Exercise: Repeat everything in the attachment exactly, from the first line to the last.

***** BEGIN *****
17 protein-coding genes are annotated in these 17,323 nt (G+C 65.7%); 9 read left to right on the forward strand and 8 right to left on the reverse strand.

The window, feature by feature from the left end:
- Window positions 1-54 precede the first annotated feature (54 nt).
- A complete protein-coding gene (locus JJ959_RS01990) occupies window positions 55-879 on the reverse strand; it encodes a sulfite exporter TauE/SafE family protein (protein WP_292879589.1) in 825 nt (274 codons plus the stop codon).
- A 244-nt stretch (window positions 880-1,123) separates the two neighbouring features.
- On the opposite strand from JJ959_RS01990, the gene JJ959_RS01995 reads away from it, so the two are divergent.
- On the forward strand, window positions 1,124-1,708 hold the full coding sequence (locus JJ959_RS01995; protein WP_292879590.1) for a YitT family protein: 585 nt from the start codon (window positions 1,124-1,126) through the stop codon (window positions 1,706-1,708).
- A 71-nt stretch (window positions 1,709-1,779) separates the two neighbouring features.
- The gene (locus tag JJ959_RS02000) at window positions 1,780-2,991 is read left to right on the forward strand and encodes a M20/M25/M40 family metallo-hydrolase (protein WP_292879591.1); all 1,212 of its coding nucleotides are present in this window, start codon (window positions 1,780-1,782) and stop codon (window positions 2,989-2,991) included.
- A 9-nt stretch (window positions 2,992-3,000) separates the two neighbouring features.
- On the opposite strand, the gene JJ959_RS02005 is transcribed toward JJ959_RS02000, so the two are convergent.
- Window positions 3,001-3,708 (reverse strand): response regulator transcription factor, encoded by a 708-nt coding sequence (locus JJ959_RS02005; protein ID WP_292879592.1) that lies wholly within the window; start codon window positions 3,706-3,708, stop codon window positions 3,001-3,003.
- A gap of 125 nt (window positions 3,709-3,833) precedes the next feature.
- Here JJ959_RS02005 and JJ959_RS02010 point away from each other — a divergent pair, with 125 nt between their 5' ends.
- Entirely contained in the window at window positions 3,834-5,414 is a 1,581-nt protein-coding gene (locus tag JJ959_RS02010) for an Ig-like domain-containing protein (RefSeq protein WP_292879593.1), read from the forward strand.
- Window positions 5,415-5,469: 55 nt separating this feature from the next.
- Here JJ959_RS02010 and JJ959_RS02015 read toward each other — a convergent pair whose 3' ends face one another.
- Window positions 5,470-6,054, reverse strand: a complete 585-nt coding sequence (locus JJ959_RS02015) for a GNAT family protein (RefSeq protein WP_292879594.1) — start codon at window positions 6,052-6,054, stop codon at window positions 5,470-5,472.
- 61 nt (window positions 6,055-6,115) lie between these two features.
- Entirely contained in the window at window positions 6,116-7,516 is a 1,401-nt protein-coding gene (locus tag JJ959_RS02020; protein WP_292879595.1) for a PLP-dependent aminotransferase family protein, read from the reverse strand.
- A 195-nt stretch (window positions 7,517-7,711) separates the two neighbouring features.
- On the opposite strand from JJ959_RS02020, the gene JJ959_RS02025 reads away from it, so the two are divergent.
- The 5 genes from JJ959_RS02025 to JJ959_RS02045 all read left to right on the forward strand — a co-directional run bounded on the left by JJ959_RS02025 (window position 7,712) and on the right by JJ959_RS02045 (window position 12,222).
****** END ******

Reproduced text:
17 protein-coding genes are annotated in these 17,323 nt (G+C 65.7%); 9 read left to right on the forward strand and 8 right to left on the reverse strand.

The window, feature by feature from the left end:
- Window positions 1-54 precede the first annotated feature (54 nt).
- A complete protein-coding gene (locus JJ959_RS01990) occupies window positions 55-879 on the reverse strand; it encodes a sulfite exporter TauE/SafE family protein (protein WP_292879589.1) in 825 nt (274 codons plus the stop codon).
- A 244-nt stretch (window positions 880-1,123) separates the two neighbouring features.
- On the opposite strand from JJ959_RS01990, the gene JJ959_RS01995 reads away from it, so the two are divergent.
- On the forward strand, window positions 1,124-1,708 hold the full coding sequence (locus JJ959_RS01995; protein WP_292879590.1) for a YitT family protein: 585 nt from the start codon (window positions 1,124-1,126) through the stop codon (window positions 1,706-1,708).
- A 71-nt stretch (window positions 1,709-1,779) separates the two neighbouring features.
- The gene (locus tag JJ959_RS02000) at window positions 1,780-2,991 is read left to right on the forward strand and encodes a M20/M25/M40 family metallo-hydrolase (protein WP_292879591.1); all 1,212 of its coding nucleotides are present in this window, start codon (window positions 1,780-1,782) and stop codon (window positions 2,989-2,991) included.
- A 9-nt stretch (window positions 2,992-3,000) separates the two neighbouring features.
- On the opposite strand, the gene JJ959_RS02005 is transcribed toward JJ959_RS02000, so the two are convergent.
- Window positions 3,001-3,708 (reverse strand): response regulator transcription factor, encoded by a 708-nt coding sequence (locus JJ959_RS02005; protein ID WP_292879592.1) that lies wholly within the window; start codon window positions 3,706-3,708, stop codon window positions 3,001-3,003.
- A gap of 125 nt (window positions 3,709-3,833) precedes the next feature.
- Here JJ959_RS02005 and JJ959_RS02010 point away from each other — a divergent pair, with 125 nt between their 5' ends.
- Entirely contained in the window at window positions 3,834-5,414 is a 1,581-nt protein-coding gene (locus tag JJ959_RS02010) for an Ig-like domain-containing protein (RefSeq protein WP_292879593.1), read from the forward strand.
- Window positions 5,415-5,469: 55 nt separating this feature from the next.
- Here JJ959_RS02010 and JJ959_RS02015 read toward each other — a convergent pair whose 3' ends face one another.
- Window positions 5,470-6,054, reverse strand: a complete 585-nt coding sequence (locus JJ959_RS02015) for a GNAT family protein (RefSeq protein WP_292879594.1) — start codon at window positions 6,052-6,054, stop codon at window positions 5,470-5,472.
- 61 nt (window positions 6,055-6,115) lie between these two features.
- Entirely contained in the window at window positions 6,116-7,516 is a 1,401-nt protein-coding gene (locus tag JJ959_RS02020; protein WP_292879595.1) for a PLP-dependent aminotransferase family protein, read from the reverse strand.
- A 195-nt stretch (window positions 7,517-7,711) separates the two neighbouring features.
- On the opposite strand from JJ959_RS02020, the gene JJ959_RS02025 reads away from it, so the two are divergent.
- The 5 genes from JJ959_RS02025 to JJ959_RS02045 all read left to right on the forward strand — a co-directional run bounded on the left by JJ959_RS02025 (window position 7,712) and on the right by JJ959_RS02045 (window position 12,222).